3.2 Group 2 Methods
3.2.1 Pull-Off Test
The pull-off test, as seen in Figure 6, measures the force that is required to pull off a catalyst layer from a substrate (19). In this research, the interface shear strength was then calculated using Equation (v). The punch was travelling at a constant speed of 10 mm min–1 during the test. The strongest catalyst layer gave an interface shear strength of 20 MPa, which was in agreement with the other two strength tests (ultrasonic vibration bath and thermal shock) performed in the study.
Another version of the pull-off test was designed to measure the work required to pull off a catalyst layer from a substrate (15). The work done was calculated by finding the area under a force over displacement curve when the force reached the point that the catalyst layer failed. It needs to be noted that this version of the pull-off test began with a compression by the punch on the sample of the catalyst layer, followed by decompression and finally pull-off. Therefore, a negative stress was present initially due to decompression before the positive stress from the pull-off action was applied.
An annular support which had an inner diameter of 2.1 cm and an outer diameter of 4.4 cm was used to firmly place a catalyst layer sample underneath. A carbon tape which had a diameter of 2.5 cm was cut to the size of the circular end of the probe (diameter = 1 cm) to connect the probe and the sample to facilitate the test. The probe withdrawal speed was set to be 10 mm min–1. The investigation suggested that smaller particles led to an increase in all of the three measurement quantities concerned.
3.2.2 Scratch Test
The experimental setup of the scratch test (27) can be seen in Figure 7. A sample of catalyst layer was scratched with an increasing load by a stylus with a diamond tip with a defined curvature. The critical load at which the catalyst layer began to detach from the substrate was recorded and used to indicate the strength of the catalyst layer. The critical point was determined by acoustic emission and confirmed by inspection in a microscope. The critical load was found to be in an inversely proportional relationship with the length of spalling and there was a critical layer thickness above which the critical load for fracture stopped increasing.
4. Evaluation of Measurement Methods
4.1 Group 1 Methods Evaluation
Four methods are classified in Group 1. All of the methods in this group use mass loss of the sample as a way to represent the strength of the catalyst layer. The mass loss is triggered by an external effect applied to the sample, for instance an ultrasonic vibration in the ultrasonic vibration bath or kinetic energy in the drop test. Two problems are associated with the measurement techniques in Group 1.
The first problem is that the strength results obtained cannot be compared between different authors, although many authors have normalised their mass loss results and therefore report the strength results using percentage of mass loss (Equation (vi)).
This problem is represented in Figure 8 where a wide range of weight loss values reported for a strong catalyst layer in different publications can be seen. The strongest catalyst layer in one work (24) is said to have a weight loss of only 2 wt% however work elsewhere (21) quotes the strongest layer having a weight loss of 45 wt%. The varying maximum sliding distance of the catalyst layer shown in Table II also indicates the same problem. The maximum sliding distance refers to the sliding distance in the abrasive test before the wear rate starts to rise. According to Table II, the strongest catalyst layer can have a maximum sliding distance of either 120 m or 12 m, which are widely different from each other.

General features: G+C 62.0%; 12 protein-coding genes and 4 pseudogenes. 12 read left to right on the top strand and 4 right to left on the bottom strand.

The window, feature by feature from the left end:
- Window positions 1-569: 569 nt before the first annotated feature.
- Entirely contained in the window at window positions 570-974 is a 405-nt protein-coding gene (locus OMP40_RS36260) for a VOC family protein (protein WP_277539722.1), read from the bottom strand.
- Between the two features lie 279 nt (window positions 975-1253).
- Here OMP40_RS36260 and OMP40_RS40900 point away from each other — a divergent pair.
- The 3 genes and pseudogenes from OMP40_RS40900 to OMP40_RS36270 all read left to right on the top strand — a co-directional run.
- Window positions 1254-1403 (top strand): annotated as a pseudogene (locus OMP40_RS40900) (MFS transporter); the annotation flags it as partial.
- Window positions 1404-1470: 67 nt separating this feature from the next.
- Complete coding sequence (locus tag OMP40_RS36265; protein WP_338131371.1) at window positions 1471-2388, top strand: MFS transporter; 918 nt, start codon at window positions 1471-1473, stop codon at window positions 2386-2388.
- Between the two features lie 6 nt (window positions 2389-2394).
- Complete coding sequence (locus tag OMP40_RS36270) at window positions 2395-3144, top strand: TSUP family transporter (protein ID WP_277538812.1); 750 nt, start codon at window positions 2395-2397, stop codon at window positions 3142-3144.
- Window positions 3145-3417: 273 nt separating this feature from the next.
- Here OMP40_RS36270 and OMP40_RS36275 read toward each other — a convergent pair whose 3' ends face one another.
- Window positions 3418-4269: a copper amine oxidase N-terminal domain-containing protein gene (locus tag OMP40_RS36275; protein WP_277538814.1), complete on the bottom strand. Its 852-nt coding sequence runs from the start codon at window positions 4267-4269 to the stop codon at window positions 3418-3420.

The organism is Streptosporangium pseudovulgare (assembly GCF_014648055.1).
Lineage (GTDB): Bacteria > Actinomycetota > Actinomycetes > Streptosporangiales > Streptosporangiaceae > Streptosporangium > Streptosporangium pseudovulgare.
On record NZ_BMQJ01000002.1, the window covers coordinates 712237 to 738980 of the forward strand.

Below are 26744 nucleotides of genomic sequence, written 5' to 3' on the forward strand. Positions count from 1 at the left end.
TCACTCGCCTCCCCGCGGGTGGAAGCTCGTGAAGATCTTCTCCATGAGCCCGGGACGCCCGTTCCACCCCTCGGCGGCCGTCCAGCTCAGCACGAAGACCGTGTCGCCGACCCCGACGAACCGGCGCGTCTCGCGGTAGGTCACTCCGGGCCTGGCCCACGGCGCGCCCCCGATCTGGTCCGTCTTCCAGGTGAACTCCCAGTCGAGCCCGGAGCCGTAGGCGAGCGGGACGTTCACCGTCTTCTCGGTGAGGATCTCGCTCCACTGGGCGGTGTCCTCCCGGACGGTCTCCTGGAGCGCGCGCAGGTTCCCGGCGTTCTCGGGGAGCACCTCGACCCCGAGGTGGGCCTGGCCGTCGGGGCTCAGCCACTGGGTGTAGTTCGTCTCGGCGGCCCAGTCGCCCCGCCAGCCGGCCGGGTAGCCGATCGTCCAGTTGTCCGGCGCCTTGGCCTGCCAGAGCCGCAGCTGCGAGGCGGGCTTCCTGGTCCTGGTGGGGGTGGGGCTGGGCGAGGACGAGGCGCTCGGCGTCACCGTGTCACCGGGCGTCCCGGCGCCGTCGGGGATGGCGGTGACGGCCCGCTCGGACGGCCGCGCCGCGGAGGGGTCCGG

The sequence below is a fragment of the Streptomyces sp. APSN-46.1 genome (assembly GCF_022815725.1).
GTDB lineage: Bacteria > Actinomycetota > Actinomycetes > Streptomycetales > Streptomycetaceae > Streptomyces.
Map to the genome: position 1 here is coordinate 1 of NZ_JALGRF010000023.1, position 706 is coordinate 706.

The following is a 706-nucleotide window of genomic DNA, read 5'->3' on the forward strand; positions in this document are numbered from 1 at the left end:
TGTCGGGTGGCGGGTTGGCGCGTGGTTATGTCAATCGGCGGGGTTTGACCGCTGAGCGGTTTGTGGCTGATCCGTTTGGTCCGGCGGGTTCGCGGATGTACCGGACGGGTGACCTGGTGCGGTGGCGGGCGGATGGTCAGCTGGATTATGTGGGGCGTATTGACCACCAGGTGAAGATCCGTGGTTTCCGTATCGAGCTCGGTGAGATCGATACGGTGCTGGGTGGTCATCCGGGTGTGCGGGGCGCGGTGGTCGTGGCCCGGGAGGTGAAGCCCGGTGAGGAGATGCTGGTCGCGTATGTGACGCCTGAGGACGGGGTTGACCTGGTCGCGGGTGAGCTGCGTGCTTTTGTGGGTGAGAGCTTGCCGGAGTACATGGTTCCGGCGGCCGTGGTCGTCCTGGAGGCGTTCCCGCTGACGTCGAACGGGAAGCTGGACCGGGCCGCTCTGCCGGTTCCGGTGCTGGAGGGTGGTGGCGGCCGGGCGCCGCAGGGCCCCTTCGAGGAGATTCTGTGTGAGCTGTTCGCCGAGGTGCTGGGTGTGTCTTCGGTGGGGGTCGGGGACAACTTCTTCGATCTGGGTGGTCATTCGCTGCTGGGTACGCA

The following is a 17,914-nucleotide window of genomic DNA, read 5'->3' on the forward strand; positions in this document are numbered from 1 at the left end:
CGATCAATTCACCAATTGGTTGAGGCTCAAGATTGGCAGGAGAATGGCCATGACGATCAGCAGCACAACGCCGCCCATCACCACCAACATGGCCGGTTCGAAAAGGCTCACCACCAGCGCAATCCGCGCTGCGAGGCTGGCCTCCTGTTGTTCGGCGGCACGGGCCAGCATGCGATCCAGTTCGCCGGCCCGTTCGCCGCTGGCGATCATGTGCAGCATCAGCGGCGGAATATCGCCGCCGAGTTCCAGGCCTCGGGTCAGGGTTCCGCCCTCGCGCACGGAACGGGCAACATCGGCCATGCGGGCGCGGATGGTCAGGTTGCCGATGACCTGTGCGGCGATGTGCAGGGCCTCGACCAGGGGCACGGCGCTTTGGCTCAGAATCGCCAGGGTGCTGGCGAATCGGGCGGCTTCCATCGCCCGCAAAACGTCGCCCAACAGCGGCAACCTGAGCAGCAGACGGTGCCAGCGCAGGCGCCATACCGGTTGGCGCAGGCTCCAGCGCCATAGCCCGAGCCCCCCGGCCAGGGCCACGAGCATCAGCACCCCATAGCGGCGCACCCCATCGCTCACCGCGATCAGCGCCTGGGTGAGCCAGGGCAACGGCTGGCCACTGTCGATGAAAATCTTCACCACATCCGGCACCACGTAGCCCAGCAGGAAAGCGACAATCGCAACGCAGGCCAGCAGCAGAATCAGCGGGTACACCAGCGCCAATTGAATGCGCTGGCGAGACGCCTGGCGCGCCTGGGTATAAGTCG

|Normal compression||Abrasive size, μm||Sliding velocity, m s–1||Reference||Maximum sliding distance, m|
|Abrasive test||3 N||12||0.04||(26)||12|
The first problem is due to the fact that these results are not independent of the testing environment. For example, in the case of using an ultrasonic vibration bath test to quantify the strength of the catalyst layer, if the experimental conditions (power, frequency, medium, duration) of the ultrasonic bath used are different, one can hardly make a reliable comparison in the layer strength obtained by different studies. As can be seen in Table III, the experimental conditions from research that applied the ultrasonic vibration test are different in most of the key testing parameters and in certain cases (8, 19, 20, 21) some of these parameters are not even given. One could also notice that a much higher frequency of ultrasound in Jiang et al. (40 kHz) (24) compared with Adegbite et al. (0.06 kHz) (15) did not result in a higher weight loss; this could be because of a lower power and shorter exposure time in Adegbite et al. (15). However it is unknown at the moment how much decrease in the frequency would correlate to the lower power and exposure duration employed in the study by Jiang et al. (24). Without the same testing environment, it would be hard to compare the strength of a catalyst layer across different studies and therefore conclude on the standards of a strong catalyst layer.
|Reference||Power, W||Frequency, kHz||Exposure time, min||Medium||Weight loss, %|
As can be seen in Table II, Table IV and Table V, similar problems as in the case of the ultrasonic vibration test exist in the thermal shock test, the simulated environment test and the abrasive test; the experimental conditions are different in most key testing conditions such as the hot and cold temperatures in the thermal shock test and the normal compression in the abrasive test. The difference in experimental conditions makes it difficult for different researchers to compare their results and agree on what is regarded as a strong catalyst layer.